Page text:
To some, this is depressing and I see their point. However, I am fascinated whenever I travel someplace new and see evidence of where railroads used to be. Old factories, tracks buried in the dirt, crossings gone except for the rails in the pavement, etc. Modeling in 1984 will allow me to recreate various stages of railroad abandonment and neglect. Between Kenwood Yard and Mechanicville Yard there were yards in North Albany, Menands ("Breaker Yard") and Colonie. I don't need this many operational yards, but by modeling North Albany as abandoned it becomes a model on its own. And rarely do I see on other layouts anything more than an abandoned siding to suggest "the past." Here, it will feature prominently.
If I model any later than 1984 though I risk missing out on many interesting scenes. By 1986 some yards and sidings were completely gone, fewer online customers remained, and that (for me at least) is when it becomes depressing. Besides, even Guilford offered a few interesting things to model. For example, their executive and railfan excursion trains featured high-nose Geeps (which I love because my first train set had one) and passenger cars, which means I can actually... occasionally... have a legitimate reason for running passenger consists on my layout!
Reason #4: Opportunity to model something unique that I researched
Let's face it... there aren't many D&H layouts out there. And out of those that do exist, most (if not all) do not focus on the Colonie Main line or the year 1984. I have seen wonderful layouts set in the other regions of the railroad, including the northern Adirondacks, the Pennsylvania regions, or the Albany to Binghamton line. I have even seen Schenectady modeled, but not the Colonie Main. And, usually the period modeled is the 1960s-1970s.
The area between Kenwood Yard and Mechanicville isn't glamorous and much of the original railroad infrastructure is gone. However, when I first moved to Albany I lived in Menands and explored the remains of the Colonie Main Line during my free time. Because of this, I have a personal connection with the area. And, modeling something different appeals to me. Doing my own research instead of following in the footsteps of others is exciting. And frustrating. If I were modeling the Sante Fe's Cajon Pass or the D&RGW I would have thousands of sources of research. Here, there are very few. My pair of sneakers and Kodak camera are my most valuable tools. I have lot of good memories exploring the old buildings and taking measurements, and I find it enjoyable. So, for me the research is just as much fun as seeing the final layout.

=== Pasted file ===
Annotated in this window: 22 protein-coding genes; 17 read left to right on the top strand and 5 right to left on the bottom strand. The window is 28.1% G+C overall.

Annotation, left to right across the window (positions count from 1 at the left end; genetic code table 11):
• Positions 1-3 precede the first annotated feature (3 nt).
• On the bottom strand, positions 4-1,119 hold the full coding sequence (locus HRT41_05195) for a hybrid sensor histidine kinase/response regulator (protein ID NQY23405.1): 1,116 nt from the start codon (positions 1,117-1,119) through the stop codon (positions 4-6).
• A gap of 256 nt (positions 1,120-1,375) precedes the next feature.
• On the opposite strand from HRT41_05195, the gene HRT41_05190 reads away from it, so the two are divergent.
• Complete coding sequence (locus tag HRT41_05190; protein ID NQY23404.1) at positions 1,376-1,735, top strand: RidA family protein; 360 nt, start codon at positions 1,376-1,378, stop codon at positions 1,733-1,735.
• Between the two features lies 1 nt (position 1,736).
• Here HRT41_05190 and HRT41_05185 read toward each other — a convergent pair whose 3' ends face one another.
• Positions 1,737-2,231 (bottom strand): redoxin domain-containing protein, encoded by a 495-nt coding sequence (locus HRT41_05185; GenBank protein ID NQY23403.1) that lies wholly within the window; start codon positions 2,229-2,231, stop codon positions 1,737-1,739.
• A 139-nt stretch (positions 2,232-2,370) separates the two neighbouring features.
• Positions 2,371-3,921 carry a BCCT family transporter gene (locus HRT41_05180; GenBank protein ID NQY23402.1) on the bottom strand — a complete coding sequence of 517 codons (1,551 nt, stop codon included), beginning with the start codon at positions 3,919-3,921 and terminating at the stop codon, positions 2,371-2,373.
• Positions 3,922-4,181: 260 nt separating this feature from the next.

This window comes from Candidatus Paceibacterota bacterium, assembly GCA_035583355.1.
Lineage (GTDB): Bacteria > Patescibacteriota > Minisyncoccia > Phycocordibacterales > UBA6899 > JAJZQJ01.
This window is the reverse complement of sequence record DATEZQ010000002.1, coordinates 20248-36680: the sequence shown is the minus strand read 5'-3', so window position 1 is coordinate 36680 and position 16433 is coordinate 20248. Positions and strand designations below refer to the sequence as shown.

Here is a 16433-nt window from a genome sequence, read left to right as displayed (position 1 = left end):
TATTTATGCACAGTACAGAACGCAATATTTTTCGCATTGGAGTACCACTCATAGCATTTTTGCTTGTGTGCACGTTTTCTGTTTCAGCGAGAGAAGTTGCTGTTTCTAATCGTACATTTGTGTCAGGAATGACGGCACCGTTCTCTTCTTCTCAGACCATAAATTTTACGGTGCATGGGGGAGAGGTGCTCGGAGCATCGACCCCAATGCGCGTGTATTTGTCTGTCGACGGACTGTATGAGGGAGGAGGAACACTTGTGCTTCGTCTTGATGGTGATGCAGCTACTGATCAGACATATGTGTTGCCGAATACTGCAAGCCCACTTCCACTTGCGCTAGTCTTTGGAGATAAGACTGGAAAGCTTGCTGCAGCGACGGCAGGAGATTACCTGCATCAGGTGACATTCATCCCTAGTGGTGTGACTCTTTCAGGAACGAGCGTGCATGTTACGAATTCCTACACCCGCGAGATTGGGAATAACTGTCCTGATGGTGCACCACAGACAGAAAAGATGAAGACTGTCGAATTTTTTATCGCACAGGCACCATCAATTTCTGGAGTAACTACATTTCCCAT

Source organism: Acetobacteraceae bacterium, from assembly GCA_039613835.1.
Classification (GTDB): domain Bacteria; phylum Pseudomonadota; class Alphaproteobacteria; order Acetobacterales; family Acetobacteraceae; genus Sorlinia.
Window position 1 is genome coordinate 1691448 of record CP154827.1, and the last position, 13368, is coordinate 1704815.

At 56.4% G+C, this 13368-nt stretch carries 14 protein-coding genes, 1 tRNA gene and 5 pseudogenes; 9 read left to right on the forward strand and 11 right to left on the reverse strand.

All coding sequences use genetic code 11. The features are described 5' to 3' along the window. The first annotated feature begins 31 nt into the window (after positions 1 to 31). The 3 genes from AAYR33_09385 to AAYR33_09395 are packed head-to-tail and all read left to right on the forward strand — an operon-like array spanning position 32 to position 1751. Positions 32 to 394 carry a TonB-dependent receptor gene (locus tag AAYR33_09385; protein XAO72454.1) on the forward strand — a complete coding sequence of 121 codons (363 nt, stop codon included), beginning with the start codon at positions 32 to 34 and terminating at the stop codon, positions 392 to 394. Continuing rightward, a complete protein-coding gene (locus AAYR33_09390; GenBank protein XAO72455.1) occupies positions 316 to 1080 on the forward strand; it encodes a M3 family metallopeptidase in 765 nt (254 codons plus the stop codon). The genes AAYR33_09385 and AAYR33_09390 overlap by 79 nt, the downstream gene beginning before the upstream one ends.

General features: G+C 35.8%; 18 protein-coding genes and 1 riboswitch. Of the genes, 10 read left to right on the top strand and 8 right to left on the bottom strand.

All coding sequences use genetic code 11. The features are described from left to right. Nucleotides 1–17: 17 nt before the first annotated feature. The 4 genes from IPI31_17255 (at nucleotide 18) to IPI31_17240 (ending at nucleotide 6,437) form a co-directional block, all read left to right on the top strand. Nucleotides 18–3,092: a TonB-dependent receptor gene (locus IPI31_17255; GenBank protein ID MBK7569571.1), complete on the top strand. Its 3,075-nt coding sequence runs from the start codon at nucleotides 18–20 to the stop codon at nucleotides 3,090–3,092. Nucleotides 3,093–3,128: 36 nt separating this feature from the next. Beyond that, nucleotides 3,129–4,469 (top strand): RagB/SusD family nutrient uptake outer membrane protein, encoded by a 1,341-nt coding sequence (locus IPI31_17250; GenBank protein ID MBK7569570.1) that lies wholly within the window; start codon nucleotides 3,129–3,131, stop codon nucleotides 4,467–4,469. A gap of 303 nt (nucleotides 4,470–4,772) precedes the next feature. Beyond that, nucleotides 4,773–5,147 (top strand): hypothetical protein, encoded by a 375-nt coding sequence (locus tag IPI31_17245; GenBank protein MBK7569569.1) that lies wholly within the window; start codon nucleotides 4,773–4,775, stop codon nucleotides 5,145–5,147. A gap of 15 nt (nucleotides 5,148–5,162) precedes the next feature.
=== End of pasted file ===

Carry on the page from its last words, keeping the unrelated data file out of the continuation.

Reason #5: Recreating childhood memories
I was born in 1982 in Rochester, NY. That was Conrail territory and "Big Blue" was everywhere. But, the types of trains that I saw as a kid in Rochester will be the same types modeled on my D&H layout. There weren't many TOFC or COFC trains, boxcars still were prevalent, and there was no graffiti on the cars. Though my layout will be set several hundred miles east of my hometown, watching the trains roll by will trigger early railfan memories. Plus, Conrail trains interchanged with the D&H and Amtrak trains rolled across on bridges so I can model them too.
Reason #6: Evidence of 1983's "Year of the Bible"
In 1983, President Reagan declared that 1983 was going to be the "Year of the Bible"
. While looking through my DOT pictures from 1986 I noticed on the southern side of the prominent Central Warehouse in North Albany a large banner advertising the Year of the Bible. Assuming it was put up sometime in 1983, it likely was there in 1984 and it apparently lasted at least three years. I have no idea when it came down. God is very important in my life and, as a Christian, this is a great way to incorporate my religious beliefs into my layout in a realistic way.
Reason #7: Diverse D&H Motive Power:
The D&H owned a tremendous variety of engines in the 1970s from Alco, EMD, GE, and Baldwin. By the early 1980s, however, the selection was much smaller. The D&H moved nearly all of its Alcos up to Colonie Shops to consolidate maintenance of them, and that included seven types of Alcos (RS3, RS3m, RS11 high nose, RS11 low nose, RS36, C420, and C424), one type of GEs (C33C), and two types of EMDs (GP38-2 and GP39-2). Aside from the EMDs, the roster is small enough and the paint schemes are varied enough (Lightning Stripe with small numbers, Lightning Stripe with large numbers, blue dip, blue with yellow nose, blue with yellow chevrons) that it is reasonably possible to build accurate models of nearly every class of engine. And, the engines are recognizable and lend credibility to the layout. And because of the Colonie shops, I have an excuse to run whatever motive power existed on the D&H at the time.